Emerson and Hatton (1994) reviewed 71 papers published between 1980 and 1993 which examined the effect of moving from institutional to community services in the UK and Ireland. In five of six areas (competence and personal growth, observed challenging behaviour, community participation, engagement in meaningful activity and contact from staff), the majority of studies reported positive effects; only in one area (reported challenging behaviour) did the majority of studies report no change. Young et al (1998), reviewing 13 Australian studies of deinstitutionalisation published between 1985 and 1995, showed a similar pattern. In six of the nine areas studied (adaptive behaviour, client satisfaction, community participation, contact with family/friends, interactions with staff and parent satisfaction), the majority of studies report positive effects and in the remaining three (problem behaviour, community acceptance and health/mortality) the majority report no change. Kozma, Mansell and Beadle-Brown (2009) reviewed 67 papers published between 1997 and 2007. In seven out of ten areas (community presence and participation, social networks and friendships, family contact, self-determination and choice, quality of life, adaptive behaviour, user and family views and satisfaction) the majority of studies showed that community living was superior to institutional care. In three areas (challenging behaviour, psychotropic medication and health, risks and mortality) research reported mixed or worse results.
Thus the general finding is that community-based service models achieve better results for the people they serve than institutions. However, this large body of research also shows variation. Different kinds of services of the same general type achieve widely differing results when compared on the same measures. Comparing different models of service, the ranges of scores achieved overlap considerably (Mansell, 2006). Variation in performance reflects, in part, the range of abilities and characteristics of residents. People with higher support needs – whether because of the nature of their intellectual and physical disabilities, their challenging behaviour or social impairment, often experience less good outcomes than people who are more independent (Felce and Emerson, 2001). In the general context of deinstitutionalisation, they are also typically the last to get out of institutions (Wing, 1989) and, if they experience difficulties in living in the community, most at risk of being returned (Intagliata and Willer, 1982).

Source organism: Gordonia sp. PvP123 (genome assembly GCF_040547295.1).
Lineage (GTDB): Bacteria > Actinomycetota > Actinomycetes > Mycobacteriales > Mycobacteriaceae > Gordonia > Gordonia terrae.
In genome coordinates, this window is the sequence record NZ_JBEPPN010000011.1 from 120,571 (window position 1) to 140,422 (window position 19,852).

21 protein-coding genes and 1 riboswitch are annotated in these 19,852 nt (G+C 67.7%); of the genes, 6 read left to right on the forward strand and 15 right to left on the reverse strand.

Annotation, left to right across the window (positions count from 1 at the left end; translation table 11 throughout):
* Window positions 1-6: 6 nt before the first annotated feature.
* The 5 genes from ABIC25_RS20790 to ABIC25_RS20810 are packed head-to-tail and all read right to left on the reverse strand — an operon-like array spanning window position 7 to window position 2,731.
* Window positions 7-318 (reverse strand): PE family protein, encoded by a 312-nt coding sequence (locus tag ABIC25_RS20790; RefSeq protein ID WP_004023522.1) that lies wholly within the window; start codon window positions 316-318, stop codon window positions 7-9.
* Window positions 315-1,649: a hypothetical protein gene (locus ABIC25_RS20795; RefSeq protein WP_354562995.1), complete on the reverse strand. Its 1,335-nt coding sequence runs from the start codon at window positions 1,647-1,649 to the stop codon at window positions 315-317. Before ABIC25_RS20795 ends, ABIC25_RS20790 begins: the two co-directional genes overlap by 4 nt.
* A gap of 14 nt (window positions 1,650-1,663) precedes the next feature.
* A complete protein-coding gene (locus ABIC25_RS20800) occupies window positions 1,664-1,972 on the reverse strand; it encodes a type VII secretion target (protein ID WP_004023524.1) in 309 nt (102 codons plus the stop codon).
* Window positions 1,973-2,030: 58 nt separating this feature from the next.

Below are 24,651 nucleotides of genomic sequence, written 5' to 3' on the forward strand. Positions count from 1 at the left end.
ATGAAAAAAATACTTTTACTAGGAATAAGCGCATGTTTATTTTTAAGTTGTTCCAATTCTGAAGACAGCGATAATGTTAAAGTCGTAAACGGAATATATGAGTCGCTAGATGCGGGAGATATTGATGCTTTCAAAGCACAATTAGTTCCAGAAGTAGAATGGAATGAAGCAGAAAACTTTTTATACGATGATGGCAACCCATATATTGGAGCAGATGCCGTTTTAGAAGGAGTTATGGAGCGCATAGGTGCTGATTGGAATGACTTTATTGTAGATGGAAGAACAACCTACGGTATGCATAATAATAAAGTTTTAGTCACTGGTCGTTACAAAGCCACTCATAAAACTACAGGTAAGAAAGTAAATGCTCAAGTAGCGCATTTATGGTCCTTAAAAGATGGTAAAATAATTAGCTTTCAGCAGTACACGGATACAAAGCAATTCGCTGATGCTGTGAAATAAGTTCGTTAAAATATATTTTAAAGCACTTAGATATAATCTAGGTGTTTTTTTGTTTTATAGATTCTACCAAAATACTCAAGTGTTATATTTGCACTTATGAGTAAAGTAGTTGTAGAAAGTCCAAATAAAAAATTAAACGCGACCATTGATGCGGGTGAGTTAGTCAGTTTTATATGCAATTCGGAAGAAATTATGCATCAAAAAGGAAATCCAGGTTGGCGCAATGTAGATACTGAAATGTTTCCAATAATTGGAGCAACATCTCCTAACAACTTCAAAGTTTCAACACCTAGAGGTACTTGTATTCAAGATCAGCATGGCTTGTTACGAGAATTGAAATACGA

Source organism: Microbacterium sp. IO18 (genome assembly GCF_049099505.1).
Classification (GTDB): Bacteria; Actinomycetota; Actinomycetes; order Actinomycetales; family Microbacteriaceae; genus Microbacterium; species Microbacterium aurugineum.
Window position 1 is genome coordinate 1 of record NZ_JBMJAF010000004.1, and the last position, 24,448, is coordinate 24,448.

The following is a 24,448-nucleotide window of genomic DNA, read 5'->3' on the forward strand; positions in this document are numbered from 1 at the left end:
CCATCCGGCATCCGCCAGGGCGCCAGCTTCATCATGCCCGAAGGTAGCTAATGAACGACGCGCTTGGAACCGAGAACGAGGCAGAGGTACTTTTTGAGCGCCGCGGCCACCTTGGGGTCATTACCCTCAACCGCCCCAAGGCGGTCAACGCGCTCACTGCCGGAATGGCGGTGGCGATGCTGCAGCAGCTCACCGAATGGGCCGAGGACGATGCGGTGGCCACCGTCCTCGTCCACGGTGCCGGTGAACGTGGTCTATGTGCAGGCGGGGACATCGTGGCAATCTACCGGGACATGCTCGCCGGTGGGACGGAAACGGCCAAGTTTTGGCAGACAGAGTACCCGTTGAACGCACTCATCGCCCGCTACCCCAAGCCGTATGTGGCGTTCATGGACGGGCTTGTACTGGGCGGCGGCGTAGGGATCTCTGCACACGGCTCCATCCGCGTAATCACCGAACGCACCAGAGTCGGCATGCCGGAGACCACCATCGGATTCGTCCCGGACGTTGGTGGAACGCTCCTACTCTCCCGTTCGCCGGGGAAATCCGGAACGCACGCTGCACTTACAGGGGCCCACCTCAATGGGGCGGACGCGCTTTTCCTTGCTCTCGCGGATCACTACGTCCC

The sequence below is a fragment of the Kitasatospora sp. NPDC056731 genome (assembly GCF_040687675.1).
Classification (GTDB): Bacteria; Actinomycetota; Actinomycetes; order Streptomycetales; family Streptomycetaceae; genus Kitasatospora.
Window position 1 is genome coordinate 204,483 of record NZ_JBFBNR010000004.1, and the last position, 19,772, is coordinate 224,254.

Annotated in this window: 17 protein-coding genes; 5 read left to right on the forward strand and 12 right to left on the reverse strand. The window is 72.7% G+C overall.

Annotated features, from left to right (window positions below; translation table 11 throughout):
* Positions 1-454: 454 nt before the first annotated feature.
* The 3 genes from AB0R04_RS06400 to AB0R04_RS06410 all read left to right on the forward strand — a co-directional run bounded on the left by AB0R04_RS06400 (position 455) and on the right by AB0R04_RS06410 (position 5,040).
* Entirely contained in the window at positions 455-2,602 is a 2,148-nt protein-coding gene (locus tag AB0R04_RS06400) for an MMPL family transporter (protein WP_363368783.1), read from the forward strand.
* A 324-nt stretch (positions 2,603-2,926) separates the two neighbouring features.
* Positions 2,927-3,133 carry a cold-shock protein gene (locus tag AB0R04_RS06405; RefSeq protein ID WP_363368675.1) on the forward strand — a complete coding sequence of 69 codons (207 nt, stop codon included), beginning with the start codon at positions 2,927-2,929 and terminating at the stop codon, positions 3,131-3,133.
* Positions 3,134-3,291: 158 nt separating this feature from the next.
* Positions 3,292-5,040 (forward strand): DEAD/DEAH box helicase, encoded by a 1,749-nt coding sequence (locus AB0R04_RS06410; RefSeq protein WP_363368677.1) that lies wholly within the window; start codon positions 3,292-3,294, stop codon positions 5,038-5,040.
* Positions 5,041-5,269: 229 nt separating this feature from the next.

But variation does not only reflect resident characteristics. Demonstration projects have shown that it is possible to greatly increase the level of outcomes achieved for people with the most severe disabilities (Mansell, 1994; 1995) to a level higher than achieved in any institutional setting. It also reflects characteristics of the design of the services themselves (Felce and Perry, 2007). Most importantly, it reflects differences in staff performance. Previous research has suggested that the way staff provide support to the people they serve is a key determinant of outcome. This result has been found in comparative studies of houses versus other settings (Felce, 1996, 1998; Felce, de Kock and Repp, 1986; Felce et al., 1991; Mansell, 1994, 1995), in experimental studies within houses (Bradshaw et al., 2004; Jones et al., 2001; Jones et al., 1999; Mansell et al., 2002) and in regression studies (Felce et al., 2000; Hatton et al., 1996; Mansell et al., 2003). In general, it appears that, once the material and social deprivation found in institutions is addressed by their replacement by small-scale services in the community, the main predictors of at least some important outcomes are resident need for support (ie their adaptive behaviour) and the care practices of staff (particularly the extent to which they provide facilitative assistance or ‘active support’ (Brown, Toogood and Brown, 1987; Felce, Jones and Lowe, 2000; Mansell et al., 2005; Mansell et al., 1987). Thus the implication is that the shift from institutional care to living in the community is a necessary but not a sufficient condition for better outcomes for all residents. In addition to the change of accommodation, it is necessary to change the kind of staff support provided.
New congregate models